{{YIELDBOT INTENT TAGS}} {{RUBICON REAL TIME}}
Renal Ultrasound
all information

Renal Ultrasound

(Ultrasound, Renal)

En Español (Spanish Version)

Definition

A test that uses sound waves to study the renal system, which includes the kidneys, bladder, and ureters

Parts of the Body Involved

  • Kidneys
  • Bladder
  • Ureters
  • Abdomen
  • Back

Reasons for Procedure

  • To look for changes in the bladder wall
  • To look for changes in the kidney size or structure
  • To detect a kidney stone, cyst, mass, or other obstruction in the kidney
  • To look for stones in the urinary tract
  • To look for changes in the ureters
  • To examine the kidneys before performing a renal biopsy (removal of tissue from the kidney for exam)
  • To examine the circulatory system of the kidneys (a Doppler ultrasound)

Urinary System with Stones

kidney stone and urinary system

© 2008 Nucleus Medical Art, Inc.

Risk Factors for Complications During the Procedure

Obesity can make this examination more difficult to perform and less accurate.

What to Expect

Prior to Procedure

  • Your doctor will do a physical exam.
  • Avoid carbonated drinks, such as sodas and seltzers.
  • You must have a full bladder for the test; do not empty your bladder until after the ultrasound.

Anesthesia

None

Description of the Procedure

This procedure can be done at a doctor's office or hospital. You lie on a table and the doctor applies a sound-conducting jelly on your abdomen over your bladder and kidneys.

The ultrasound machine has a hand-held instrument called a transducer, which looks like a microphone or wand. The transducer is passed over the skin where the jelly was applied. The transducer sends sound waves into the body. The waves bounce off the internal organs and echo back to the transducer. The echoes are converted to images that are shown on a screen. The doctor examines the images on the screen. He may make a photograph for further assessment.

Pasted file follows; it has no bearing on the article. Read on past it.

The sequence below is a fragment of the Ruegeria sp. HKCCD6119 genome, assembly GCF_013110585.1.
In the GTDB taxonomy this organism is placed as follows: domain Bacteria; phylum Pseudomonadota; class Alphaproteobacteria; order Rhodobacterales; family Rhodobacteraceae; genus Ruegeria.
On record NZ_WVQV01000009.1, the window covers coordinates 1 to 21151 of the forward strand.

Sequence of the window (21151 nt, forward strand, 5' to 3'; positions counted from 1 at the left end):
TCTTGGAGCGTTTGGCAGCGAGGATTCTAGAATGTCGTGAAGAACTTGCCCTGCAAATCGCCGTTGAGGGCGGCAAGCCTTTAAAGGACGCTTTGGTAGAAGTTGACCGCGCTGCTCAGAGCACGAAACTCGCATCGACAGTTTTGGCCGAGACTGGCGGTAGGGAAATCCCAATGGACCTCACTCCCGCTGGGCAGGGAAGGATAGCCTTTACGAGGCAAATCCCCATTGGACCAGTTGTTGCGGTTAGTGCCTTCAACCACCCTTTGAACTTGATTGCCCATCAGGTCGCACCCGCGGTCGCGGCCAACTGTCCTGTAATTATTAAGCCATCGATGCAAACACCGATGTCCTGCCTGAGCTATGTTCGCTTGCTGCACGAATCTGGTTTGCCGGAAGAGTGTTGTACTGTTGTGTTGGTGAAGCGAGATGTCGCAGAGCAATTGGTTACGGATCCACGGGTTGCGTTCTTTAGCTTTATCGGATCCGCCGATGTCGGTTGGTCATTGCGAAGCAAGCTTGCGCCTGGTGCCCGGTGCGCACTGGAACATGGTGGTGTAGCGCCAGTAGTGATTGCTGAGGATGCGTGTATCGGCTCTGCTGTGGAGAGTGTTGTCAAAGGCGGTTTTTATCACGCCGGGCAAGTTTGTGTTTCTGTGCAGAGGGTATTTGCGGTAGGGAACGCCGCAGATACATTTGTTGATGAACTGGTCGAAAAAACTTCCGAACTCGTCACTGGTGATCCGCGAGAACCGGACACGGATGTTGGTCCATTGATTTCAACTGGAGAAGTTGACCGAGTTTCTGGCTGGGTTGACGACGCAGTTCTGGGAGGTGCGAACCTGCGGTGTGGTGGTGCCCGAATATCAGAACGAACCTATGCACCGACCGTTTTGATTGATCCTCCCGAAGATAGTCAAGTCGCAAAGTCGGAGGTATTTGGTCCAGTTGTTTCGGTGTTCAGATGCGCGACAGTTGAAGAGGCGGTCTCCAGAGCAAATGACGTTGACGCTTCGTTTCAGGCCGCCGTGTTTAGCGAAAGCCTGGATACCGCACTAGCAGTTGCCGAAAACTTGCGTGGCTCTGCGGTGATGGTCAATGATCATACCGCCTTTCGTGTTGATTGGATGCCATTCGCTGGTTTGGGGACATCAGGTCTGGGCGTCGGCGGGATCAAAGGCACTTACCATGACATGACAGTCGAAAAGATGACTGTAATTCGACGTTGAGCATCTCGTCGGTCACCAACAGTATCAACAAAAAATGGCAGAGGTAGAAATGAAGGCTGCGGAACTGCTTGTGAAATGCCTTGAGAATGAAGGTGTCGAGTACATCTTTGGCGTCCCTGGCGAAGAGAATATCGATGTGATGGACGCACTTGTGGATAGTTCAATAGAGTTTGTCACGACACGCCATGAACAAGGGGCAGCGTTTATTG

After Procedure

A radiologist examines the ultrasound image for abnormal masses or blockages.

How Long Will It Take?

30-45 minutes

Will It Hurt?

No

Possible Complications

None

Average Hospital Stay

None

Postoperative Care

None

Outcome

If the doctor or radiologist detects an abnormal mass or obstruction, additional tests will be done to determine the exact problem and cause.

Call Your Doctor If Any of the Following Occurs

There are usually no reported complications after this procedure.

RESOURCES:

National Institutes of Health
http://www.nih.gov/

National Kidney Foundation
http://www.kidney.org/

CANADIAN RESOURCES:

BC Health Guide
http://www.bchealthguide.org/

The Kidney Foundation of Canada
http://www.kidney.ab.ca/

References:

Imaging of the urinary tract. National Kidney and Urologic Diseases Information Clearinghouse website. Available at: http://kidney.niddk.nih.gov/kudiseases/pubs/pdf/ImagingUrinaryTract.pdf. Accessed June 18, 2008.



Last reviewed October 2007 by Daus Mahnke, MD

Please be aware that this information is provided to supplement the care provided by your physician. It is neither intended nor implied to be a substitute for professional medical advice. CALL YOUR HEALTHCARE PROVIDER IMMEDIATELY IF YOU THINK YOU MAY HAVE A MEDICAL EMERGENCY. Always seek the advice of your physician or other qualified health provider prior to starting any new treatment or with any questions you may have regarding a medical condition.


Your Health and Happiness


DiggDeliciousNewsvineRedditStumbleTechnoratiFacebook